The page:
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UK government looks to sanctions to stop Super League

A senior member of the UK cabinet has said that there are a “whole range of sanctions” that the government could impose to stop the formation of a breakaway football Super League.

The sport was stunned on Sunday when 12 top European clubs – including six from England – revealed plans to create The Super League. The competition is being pitched as a midweek tournament to replace the Champions League, but the massive financial backing would remove the incentive for clubs to compete in the Premier League – if the FA even allowed them to continue to play in the competition.

Doubling down on the comments made by prime minister Boris Johnson and culture secretary Oliver Dowden, education secretary Gavin Williamson told Sky News: “The government reserves its position to take any action that’s required, including the need to take legislation, the need to take sanctions in order to ensure we protect football interests in this country.”

The prime minister is set to meet with officials from the FA, Premier League and fan groups today to discuss proposals.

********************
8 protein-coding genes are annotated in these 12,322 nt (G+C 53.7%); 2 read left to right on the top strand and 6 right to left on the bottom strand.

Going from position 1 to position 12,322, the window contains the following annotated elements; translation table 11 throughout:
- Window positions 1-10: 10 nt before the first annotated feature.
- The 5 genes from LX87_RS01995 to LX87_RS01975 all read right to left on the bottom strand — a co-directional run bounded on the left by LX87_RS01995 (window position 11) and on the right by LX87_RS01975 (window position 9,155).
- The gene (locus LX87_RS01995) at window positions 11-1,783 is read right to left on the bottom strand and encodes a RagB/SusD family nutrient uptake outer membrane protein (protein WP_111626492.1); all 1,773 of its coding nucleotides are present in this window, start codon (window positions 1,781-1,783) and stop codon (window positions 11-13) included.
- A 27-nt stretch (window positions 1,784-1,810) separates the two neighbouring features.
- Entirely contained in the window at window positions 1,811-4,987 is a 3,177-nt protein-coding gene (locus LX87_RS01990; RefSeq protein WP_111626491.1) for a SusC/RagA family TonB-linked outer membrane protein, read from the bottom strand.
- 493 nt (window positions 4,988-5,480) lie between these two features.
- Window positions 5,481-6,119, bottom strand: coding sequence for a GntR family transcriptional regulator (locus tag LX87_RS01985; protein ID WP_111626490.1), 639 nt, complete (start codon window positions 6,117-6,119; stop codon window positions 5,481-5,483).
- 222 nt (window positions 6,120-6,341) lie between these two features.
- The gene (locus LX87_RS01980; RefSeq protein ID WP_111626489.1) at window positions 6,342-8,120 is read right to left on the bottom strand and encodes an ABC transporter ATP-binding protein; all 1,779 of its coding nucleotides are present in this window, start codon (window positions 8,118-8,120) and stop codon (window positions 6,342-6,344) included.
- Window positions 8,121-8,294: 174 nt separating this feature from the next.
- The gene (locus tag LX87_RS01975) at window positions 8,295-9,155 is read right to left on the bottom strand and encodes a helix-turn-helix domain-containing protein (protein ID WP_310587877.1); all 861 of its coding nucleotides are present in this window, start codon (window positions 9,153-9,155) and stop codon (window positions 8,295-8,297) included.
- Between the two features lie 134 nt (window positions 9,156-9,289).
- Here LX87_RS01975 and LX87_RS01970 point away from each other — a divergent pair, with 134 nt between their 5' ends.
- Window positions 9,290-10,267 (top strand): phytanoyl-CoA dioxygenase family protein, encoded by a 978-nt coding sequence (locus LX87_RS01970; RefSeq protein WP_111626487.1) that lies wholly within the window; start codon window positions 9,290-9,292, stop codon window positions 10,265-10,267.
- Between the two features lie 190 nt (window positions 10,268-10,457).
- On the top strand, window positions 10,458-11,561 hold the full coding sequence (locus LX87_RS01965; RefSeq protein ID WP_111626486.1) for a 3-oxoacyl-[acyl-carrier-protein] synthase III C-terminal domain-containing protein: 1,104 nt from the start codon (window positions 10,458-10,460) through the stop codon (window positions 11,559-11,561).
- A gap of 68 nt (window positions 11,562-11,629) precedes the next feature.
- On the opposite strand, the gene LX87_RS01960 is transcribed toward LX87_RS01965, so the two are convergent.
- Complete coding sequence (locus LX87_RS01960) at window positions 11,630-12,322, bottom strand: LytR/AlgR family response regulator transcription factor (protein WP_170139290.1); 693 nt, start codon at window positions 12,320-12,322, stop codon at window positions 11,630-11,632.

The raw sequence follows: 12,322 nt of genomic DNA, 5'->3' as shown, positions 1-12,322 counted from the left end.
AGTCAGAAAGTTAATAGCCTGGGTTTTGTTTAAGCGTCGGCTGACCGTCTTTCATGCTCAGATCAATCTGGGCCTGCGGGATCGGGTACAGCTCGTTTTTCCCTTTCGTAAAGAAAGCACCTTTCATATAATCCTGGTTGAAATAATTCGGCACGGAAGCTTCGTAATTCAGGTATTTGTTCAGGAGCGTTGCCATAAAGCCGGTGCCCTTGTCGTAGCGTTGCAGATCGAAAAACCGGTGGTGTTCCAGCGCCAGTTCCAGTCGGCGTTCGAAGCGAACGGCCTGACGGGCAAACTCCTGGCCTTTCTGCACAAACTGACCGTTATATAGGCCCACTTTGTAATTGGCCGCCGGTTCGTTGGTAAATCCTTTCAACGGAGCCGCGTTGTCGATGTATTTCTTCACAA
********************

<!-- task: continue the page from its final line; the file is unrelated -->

The Competition and Markets Authority (CMA) has also made a statement on the proposed league, following pressure from Labour.

A spokesperson for the watchdog was more careful not to make any incendiary remarks, and said: “The proposals for a European football super league have attracted high levels of public interest. It is a complex area and we will be carefully considering any competition concerns relating to these proposals.”

The announcement has already had an effect on the broadcasting world. Niche Australian sports start-up Sports Flick, which won rights to the competition in a huge shock last month, has backed out of the deal. 

In a statement, the company said: “Sports Flick were contacted by Uefa representatives and given the opportunity to complete the media rights agreement yesterday. In light of the current uncertainty in European football, the directors and shareholders have made the decision not to proceed and provide the necessary contractual items to complete the deal at this time.

“Commercial factors of the bid have to be considered, with the uncertainty with respect to the participation of certain clubs in European competition. In line with its fiduciary duties, Sports Flick’s directors cannot in good faith commit investor funds to securing the media rights.”